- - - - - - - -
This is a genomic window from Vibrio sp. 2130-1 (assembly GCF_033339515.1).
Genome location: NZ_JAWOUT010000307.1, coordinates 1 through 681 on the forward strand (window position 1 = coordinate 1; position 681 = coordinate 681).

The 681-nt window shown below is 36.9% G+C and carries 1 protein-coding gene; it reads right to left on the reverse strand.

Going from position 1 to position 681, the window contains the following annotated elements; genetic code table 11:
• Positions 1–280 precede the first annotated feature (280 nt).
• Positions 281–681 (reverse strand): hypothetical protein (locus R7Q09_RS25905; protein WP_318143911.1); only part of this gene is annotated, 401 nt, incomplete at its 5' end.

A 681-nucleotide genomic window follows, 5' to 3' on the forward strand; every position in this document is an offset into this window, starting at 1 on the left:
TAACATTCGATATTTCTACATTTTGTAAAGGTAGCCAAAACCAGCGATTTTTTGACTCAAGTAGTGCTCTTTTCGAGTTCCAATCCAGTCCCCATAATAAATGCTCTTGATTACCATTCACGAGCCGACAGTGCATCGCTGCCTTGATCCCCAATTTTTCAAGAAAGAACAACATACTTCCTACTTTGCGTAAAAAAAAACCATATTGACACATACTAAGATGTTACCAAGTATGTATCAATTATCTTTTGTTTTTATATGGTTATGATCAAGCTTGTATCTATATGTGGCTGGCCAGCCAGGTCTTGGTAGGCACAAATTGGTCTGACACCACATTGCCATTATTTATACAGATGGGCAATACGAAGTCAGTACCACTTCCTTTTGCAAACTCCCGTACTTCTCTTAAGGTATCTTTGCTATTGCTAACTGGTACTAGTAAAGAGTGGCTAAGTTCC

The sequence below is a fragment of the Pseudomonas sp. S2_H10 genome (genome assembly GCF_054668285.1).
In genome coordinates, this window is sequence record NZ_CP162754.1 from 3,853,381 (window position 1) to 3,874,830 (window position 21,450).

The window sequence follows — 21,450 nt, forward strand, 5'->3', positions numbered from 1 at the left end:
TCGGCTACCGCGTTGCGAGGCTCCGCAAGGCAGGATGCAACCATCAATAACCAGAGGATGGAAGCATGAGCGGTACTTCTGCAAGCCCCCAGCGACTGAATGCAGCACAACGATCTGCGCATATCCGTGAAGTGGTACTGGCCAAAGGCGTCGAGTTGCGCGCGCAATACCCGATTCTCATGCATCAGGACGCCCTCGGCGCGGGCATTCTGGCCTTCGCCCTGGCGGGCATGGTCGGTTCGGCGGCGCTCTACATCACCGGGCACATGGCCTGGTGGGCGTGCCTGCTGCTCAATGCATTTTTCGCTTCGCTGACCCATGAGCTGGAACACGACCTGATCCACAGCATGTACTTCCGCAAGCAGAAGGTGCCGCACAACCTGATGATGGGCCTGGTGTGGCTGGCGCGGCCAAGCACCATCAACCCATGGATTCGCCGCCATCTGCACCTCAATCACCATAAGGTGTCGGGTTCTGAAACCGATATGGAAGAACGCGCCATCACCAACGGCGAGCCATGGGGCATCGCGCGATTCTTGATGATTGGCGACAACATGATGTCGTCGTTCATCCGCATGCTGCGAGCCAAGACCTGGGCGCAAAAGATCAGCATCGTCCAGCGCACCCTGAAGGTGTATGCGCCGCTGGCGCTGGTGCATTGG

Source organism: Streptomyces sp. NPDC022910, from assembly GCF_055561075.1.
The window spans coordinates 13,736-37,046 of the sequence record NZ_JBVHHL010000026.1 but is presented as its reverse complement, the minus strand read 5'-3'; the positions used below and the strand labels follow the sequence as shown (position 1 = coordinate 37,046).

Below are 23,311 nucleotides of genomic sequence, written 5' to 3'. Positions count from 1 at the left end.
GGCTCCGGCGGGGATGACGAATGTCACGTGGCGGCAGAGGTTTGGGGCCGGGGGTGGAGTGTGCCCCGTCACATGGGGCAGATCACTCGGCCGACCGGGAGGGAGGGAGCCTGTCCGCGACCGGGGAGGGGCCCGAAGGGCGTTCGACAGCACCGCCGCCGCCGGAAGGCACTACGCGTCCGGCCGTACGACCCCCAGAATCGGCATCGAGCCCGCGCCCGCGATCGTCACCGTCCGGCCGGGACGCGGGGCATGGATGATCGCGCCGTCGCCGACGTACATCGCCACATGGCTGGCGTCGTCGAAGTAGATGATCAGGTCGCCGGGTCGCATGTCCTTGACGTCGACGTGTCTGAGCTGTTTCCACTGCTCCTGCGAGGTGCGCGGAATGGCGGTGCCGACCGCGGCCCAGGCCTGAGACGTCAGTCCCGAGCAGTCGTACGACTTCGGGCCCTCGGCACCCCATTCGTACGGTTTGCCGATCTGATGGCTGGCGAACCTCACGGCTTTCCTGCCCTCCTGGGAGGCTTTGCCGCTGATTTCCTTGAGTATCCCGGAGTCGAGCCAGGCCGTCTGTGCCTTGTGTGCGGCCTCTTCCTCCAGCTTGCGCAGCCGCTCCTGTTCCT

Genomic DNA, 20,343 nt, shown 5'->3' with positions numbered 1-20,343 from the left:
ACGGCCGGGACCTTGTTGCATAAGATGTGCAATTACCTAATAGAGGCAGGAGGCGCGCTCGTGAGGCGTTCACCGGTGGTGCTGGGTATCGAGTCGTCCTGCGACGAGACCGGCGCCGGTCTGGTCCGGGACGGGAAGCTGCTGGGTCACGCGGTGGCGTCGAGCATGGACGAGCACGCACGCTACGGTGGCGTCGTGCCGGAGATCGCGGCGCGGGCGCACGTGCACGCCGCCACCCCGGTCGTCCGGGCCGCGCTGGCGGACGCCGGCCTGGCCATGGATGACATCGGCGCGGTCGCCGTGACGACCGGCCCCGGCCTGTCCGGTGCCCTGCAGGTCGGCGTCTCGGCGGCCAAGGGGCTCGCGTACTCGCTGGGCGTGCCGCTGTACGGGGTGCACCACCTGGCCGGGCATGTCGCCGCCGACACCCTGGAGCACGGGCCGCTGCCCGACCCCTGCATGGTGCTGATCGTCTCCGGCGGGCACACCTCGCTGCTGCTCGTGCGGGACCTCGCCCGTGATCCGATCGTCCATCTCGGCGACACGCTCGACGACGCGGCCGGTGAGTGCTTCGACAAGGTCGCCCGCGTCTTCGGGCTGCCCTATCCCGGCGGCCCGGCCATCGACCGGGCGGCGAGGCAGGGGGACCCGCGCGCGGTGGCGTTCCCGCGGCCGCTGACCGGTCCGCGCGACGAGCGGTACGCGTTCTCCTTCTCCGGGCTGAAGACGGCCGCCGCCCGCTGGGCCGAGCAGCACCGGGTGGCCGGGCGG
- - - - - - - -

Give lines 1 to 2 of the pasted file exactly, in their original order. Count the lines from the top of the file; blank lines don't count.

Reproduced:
This is a genomic window from Vibrio sp. 2130-1 (assembly GCF_033339515.1).
Genome location: NZ_JAWOUT010000307.1, coordinates 1 through 681 on the forward strand (window position 1 = coordinate 1; position 681 = coordinate 681).